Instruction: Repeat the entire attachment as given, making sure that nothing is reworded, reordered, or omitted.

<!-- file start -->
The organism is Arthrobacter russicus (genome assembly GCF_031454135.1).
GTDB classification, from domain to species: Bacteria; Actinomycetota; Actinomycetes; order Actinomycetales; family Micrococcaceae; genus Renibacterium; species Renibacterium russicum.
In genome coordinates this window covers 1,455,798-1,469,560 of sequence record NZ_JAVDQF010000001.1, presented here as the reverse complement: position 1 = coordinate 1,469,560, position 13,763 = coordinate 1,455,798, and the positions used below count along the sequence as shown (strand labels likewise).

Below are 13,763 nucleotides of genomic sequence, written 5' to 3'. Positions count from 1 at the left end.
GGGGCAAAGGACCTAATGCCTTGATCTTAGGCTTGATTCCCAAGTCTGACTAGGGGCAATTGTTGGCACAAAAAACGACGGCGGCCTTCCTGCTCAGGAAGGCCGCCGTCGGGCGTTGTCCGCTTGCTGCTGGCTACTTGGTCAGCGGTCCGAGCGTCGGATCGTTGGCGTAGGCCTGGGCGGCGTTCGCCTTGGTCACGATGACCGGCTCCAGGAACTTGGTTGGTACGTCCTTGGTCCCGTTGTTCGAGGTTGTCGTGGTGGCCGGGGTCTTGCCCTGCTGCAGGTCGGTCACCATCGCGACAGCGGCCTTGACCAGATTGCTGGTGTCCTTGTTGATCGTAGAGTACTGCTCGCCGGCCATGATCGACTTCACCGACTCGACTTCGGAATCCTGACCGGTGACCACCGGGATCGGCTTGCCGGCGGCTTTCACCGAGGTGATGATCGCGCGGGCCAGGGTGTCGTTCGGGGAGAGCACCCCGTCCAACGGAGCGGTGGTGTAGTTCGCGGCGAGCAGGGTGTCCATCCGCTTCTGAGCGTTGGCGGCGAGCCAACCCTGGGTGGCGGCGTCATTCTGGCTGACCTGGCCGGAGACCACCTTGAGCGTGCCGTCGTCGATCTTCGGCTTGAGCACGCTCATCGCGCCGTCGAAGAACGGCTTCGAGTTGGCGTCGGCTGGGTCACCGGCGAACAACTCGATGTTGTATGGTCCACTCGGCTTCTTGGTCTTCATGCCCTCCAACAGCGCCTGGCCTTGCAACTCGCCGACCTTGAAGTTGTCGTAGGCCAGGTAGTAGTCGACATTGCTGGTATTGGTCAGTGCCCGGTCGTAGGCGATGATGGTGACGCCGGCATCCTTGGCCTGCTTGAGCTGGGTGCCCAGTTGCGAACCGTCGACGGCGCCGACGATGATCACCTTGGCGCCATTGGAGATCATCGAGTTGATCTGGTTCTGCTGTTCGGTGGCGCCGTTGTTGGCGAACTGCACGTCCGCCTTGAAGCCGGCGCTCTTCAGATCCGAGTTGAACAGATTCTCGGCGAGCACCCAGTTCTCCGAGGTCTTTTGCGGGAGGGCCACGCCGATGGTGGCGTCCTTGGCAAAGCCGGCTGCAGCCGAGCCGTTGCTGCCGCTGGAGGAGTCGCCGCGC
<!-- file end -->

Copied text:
The organism is Arthrobacter russicus (genome assembly GCF_031454135.1).
GTDB classification, from domain to species: Bacteria; Actinomycetota; Actinomycetes; order Actinomycetales; family Micrococcaceae; genus Renibacterium; species Renibacterium russicum.
In genome coordinates this window covers 1,455,798-1,469,560 of sequence record NZ_JAVDQF010000001.1, presented here as the reverse complement: position 1 = coordinate 1,469,560, position 13,763 = coordinate 1,455,798, and the positions used below count along the sequence as shown (strand labels likewise).

Below are 13,763 nucleotides of genomic sequence, written 5' to 3'. Positions count from 1 at the left end.
GGGGCAAAGGACCTAATGCCTTGATCTTAGGCTTGATTCCCAAGTCTGACTAGGGGCAATTGTTGGCACAAAAAACGACGGCGGCCTTCCTGCTCAGGAAGGCCGCCGTCGGGCGTTGTCCGCTTGCTGCTGGCTACTTGGTCAGCGGTCCGAGCGTCGGATCGTTGGCGTAGGCCTGGGCGGCGTTCGCCTTGGTCACGATGACCGGCTCCAGGAACTTGGTTGGTACGTCCTTGGTCCCGTTGTTCGAGGTTGTCGTGGTGGCCGGGGTCTTGCCCTGCTGCAGGTCGGTCACCATCGCGACAGCGGCCTTGACCAGATTGCTGGTGTCCTTGTTGATCGTAGAGTACTGCTCGCCGGCCATGATCGACTTCACCGACTCGACTTCGGAATCCTGACCGGTGACCACCGGGATCGGCTTGCCGGCGGCTTTCACCGAGGTGATGATCGCGCGGGCCAGGGTGTCGTTCGGGGAGAGCACCCCGTCCAACGGAGCGGTGGTGTAGTTCGCGGCGAGCAGGGTGTCCATCCGCTTCTGAGCGTTGGCGGCGAGCCAACCCTGGGTGGCGGCGTCATTCTGGCTGACCTGGCCGGAGACCACCTTGAGCGTGCCGTCGTCGATCTTCGGCTTGAGCACGCTCATCGCGCCGTCGAAGAACGGCTTCGAGTTGGCGTCGGCTGGGTCACCGGCGAACAACTCGATGTTGTATGGTCCACTCGGCTTCTTGGTCTTCATGCCCTCCAACAGCGCCTGGCCTTGCAACTCGCCGACCTTGAAGTTGTCGTAGGCCAGGTAGTAGTCGACATTGCTGGTATTGGTCAGTGCCCGGTCGTAGGCGATGATGGTGACGCCGGCATCCTTGGCCTGCTTGAGCTGGGTGCCCAGTTGCGAACCGTCGACGGCGCCGACGATGATCACCTTGGCGCCATTGGAGATCATCGAGTTGATCTGGTTCTGCTGTTCGGTGGCGCCGTTGTTGGCGAACTGCACGTCCGCCTTGAAGCCGGCGCTCTTCAGATCCGAGTTGAACAGATTCTCGGCGAGCACCCAGTTCTCCGAGGTCTTTTGCGGGAGGGCCACGCCGATGGTGGCGTCCTTGGCAAAGCCGGCTGCAGCCGAGCCGTTGCTGCCGCTGGAGGAGTCGCCGCGC